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Penny for Your Thoughts

by Leong Hiong Yee

Written from an interesting angle of a father to child, Leong Hiong Yee shares his personal take on managing finances. 

My dear child

PF101 – Personal Finance 101 – is not a subject covered in universities. Learning to manage personal finance will be part of your lifelong journey. To ace this subject, you must have the willingness to learn continually and the (financial) discipline. Let me impart some valuable lessons to you.

First and foremost — filing. You might ask, what has filing to do with managing personal finance? Everything, my child. Being organised is the first step to managing your finances. A starting point is to keep at least two ring files; one for all your expense statements such as bills and the other for all your income / bank statements.  You will then know which bills to pay, when to pay them and how much you have in your bank accounts.

Now for the five big-ticket items in your life: wedding, home ownership, children’s education, medical expenses and retirement. At the time of writing, I have yet to go through all of those phases.  Nonetheless let me share with you my thoughts on these areas.

Your Wedding. Have a budget before you start planning. A wedding is a once-in-a-lifetime affair so the tendency is to overspend as you progress in preparation. A budget will keep the expenditure in rein. With the banquet prices inflating, your “ang bao” money might not cover the full banquet costs therefore be prudent. Have a budget that gives you an idea how much you can afford to spend rather than how much you can recover. Consider less expensive venues to hold the wedding. Church weddings, for example, can be more affordable.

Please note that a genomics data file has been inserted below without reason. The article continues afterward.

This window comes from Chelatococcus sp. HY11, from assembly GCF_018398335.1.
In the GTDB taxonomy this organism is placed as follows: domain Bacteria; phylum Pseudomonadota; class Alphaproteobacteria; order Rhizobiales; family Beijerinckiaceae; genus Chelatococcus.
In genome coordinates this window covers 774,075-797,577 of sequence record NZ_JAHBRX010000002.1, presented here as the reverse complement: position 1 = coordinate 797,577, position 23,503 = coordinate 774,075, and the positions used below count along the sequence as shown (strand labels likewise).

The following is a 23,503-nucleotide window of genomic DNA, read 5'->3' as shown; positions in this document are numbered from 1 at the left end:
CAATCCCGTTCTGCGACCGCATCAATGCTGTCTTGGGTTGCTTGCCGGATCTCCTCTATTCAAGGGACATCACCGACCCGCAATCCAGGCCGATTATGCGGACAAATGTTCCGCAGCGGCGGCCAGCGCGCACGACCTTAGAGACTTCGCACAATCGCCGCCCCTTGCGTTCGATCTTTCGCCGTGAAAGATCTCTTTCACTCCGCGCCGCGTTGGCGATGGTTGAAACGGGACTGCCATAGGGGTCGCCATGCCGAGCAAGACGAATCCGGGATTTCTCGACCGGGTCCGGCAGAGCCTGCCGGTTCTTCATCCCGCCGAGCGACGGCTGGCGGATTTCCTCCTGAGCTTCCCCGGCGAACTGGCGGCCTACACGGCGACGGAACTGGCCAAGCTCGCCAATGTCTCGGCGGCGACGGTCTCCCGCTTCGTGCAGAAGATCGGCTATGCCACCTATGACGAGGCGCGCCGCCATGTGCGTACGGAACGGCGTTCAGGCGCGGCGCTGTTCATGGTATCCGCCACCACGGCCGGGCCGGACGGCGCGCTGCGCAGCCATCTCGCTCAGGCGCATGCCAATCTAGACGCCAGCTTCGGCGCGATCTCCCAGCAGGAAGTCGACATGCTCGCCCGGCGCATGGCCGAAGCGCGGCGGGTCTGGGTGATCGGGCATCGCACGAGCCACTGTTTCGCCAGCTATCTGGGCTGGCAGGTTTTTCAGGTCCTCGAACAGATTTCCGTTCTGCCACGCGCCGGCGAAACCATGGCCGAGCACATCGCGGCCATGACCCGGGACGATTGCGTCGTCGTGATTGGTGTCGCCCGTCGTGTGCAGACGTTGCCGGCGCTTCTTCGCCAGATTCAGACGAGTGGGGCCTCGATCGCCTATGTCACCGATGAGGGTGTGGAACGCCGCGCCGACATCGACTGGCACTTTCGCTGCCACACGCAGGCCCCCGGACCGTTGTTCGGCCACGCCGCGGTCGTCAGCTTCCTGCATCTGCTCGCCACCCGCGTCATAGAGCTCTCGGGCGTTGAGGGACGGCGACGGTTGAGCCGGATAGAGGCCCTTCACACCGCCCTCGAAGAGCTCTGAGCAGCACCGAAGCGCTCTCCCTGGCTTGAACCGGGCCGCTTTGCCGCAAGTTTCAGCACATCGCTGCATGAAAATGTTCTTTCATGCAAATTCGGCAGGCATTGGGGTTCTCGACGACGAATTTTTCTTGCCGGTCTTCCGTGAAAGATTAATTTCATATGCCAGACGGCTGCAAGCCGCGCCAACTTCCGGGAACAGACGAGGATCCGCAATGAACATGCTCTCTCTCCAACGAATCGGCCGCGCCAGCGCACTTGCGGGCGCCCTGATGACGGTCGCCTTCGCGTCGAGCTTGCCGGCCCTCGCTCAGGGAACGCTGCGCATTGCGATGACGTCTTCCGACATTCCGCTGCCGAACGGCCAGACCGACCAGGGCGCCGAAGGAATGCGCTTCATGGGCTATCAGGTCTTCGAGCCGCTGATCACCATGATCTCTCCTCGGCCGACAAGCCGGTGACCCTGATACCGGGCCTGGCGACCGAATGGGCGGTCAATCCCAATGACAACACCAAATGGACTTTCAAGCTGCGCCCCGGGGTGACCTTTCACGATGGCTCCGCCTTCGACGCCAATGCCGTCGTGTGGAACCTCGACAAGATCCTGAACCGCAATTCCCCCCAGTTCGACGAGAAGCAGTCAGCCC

Buy property you can afford to pay off soon. Presently the government is promoting asset enhancement through home ownership but I subscribe to a different maxim: “Your first property is a liability; your second property is the asset”. Let me explain. You and your spouse would need to live in your first home so you are unable to profit from it through rental or sale. If you have committed too much to your first property, you might end up servicing the mortgage loan right up till age 65.

That property would not be an asset but a “long term liability”. However, with a second property, you have greater flexibility to rent or sell. This second property becomes your “current asset”. Consider carefully when buying a house, do you want to work for the bank (loan) till your retirement?

Children’s education. Save up for your children’s education. The most financially draining stages are pre-primary schooling and tertiary education. Set aside funds for these stages especially for their tertiary education which would coincide with you approaching retirement.

Medical expenses can blow off your entire savings. Insure your family and yourself adequately against death, permanent disabilities, critical illnesses and hospitalisations. However do not over-commit to insurances since you cannot “double claim”. Meaning, most policies do not allow you to claim compensation for the same loss which you have already been compensated for by another policy. These days insurance and investment are intertwined, therefore be clear what you are getting, whether it is for financial exigencies or investment.

Retirement. At this stage of life, you’ll be dependent on your savings and the money in your Central Provident Fund (CPF). Plan ahead for retirement, estimate your monthly financial need and extrapolate that over your retirement years. If full retirement is not possible, consider semi-retirement. Take up a part-time job that you will enjoy working till you retire to the Lord.

To pay for the above 5 big-ticket items, you need to earn an income. I trust you won’t count on me for allowances when you’re an adult. Work for your keep as suggested in 2 Thessalonians 3:10. Once yo